Our client lives in a badly managed hotel in San Francisco’s Tenderloin district.
He is often violently assaulted and is the object of bullying and ridicule.
There is reason to believe that placing the client in this hotel exacerbates his symptoms and increases his use of a system which does not recognize the stigma that blinds it to the connection between the environment and the decline in this client’s health.
Life in a violent unpredictable environment without adequate food would be hell for someone with a healthy brain.
How much more painful than for someone with a severe, chronic and under treated case of Schizophrenia.
This is a client who will become completely homeless because he cannot control his illness and is destabilized by the system he must use for treatment.
I place this client’s GAF at 20.
I have not met someone with Schizophrenia who was not grateful to have his mind restored.
I contend that someone with a GAF of 40 and below is gravely disabled.
We have Alzheimer’s Disease as a model for how we treat people with disorders of the brain that impair judgement and behavior.

Alzheimer’s Disease
and Schizophrenia are both crippling disorders of the mind and yet Alzheimer’s disease is intensively researched and Alzheimer’s patients receive long-term treatment when the disease impairs their judgement.
Here is what I think therapy should look like for severe, debilitating mental illnesses.
Treatment focused hospitalizations with an adequate and fully trained staff.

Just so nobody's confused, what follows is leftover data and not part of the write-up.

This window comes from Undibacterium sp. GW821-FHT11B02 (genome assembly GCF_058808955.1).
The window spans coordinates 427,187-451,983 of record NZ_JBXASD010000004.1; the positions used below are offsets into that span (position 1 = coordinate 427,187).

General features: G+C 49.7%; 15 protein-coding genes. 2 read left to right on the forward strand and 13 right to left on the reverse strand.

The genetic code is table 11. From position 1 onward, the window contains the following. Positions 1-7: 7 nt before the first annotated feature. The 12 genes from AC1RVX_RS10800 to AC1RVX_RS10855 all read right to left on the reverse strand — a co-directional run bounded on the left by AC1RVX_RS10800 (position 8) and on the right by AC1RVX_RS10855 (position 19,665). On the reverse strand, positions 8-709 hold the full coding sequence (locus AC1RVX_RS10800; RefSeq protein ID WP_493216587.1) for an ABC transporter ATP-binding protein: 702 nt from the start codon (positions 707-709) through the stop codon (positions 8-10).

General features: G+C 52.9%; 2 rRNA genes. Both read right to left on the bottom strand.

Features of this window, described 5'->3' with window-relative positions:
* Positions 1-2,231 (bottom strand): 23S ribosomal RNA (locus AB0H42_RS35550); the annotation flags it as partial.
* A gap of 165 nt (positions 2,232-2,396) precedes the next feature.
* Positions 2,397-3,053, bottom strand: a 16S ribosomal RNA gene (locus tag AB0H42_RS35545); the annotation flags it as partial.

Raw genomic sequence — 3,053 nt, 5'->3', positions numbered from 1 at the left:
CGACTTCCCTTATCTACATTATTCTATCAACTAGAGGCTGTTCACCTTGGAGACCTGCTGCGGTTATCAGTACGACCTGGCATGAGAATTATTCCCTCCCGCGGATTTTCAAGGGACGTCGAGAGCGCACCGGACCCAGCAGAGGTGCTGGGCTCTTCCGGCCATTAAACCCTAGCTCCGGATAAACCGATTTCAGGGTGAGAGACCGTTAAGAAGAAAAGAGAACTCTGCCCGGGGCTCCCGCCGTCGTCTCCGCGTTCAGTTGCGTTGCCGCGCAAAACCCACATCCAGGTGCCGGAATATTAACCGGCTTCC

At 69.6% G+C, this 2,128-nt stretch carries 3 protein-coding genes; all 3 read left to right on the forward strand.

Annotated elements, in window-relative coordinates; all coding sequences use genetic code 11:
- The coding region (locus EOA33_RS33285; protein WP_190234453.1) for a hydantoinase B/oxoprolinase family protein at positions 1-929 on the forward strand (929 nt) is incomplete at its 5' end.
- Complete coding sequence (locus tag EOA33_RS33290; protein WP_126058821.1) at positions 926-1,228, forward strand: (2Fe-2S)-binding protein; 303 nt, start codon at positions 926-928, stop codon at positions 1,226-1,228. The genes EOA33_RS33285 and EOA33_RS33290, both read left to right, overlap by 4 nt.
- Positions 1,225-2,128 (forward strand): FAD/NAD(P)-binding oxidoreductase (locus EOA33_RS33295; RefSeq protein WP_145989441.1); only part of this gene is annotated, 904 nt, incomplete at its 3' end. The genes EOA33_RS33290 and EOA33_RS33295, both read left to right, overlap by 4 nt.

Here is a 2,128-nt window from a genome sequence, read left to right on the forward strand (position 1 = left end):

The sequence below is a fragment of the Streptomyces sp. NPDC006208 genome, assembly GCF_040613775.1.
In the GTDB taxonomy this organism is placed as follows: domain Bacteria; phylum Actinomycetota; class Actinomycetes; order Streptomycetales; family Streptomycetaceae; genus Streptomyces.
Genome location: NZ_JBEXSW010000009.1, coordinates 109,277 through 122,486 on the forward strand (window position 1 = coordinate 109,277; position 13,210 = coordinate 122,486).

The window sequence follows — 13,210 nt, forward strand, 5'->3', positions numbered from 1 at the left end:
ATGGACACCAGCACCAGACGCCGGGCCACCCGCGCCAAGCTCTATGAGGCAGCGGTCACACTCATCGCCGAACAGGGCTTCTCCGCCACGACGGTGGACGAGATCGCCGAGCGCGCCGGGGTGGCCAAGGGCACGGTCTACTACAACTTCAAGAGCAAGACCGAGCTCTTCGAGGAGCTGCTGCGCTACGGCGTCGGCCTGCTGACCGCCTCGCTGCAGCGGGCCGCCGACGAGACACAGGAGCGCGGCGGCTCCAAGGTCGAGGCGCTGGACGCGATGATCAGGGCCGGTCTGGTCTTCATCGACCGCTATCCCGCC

Adequate length of stay based on true medical necessity and not the least number of days required by law.
Supportive psychotherapy as well as CBT and DBT to help clients to better manage those behaviors that are not beyond their control.
Long term residential treatment that give clients therapy, stabilization and access to fully funded vocational programs both in the facility and in the community.
As clients become more stable, supportive housing, day treatment programs, and intensive case management with someone who becomes a single point of reference for co-coordinating care and advocating for services.
Recovery and rehabilitation from a severe mental illness cannot happen in a nation that allows fear and outright contempt for the mentally ill to dictate public policy.
We do not tolerate outright bigotry when it is racist, sexist and homophobic.
Why do we let it destroy the lives of the mentally ill as a matter of public policy?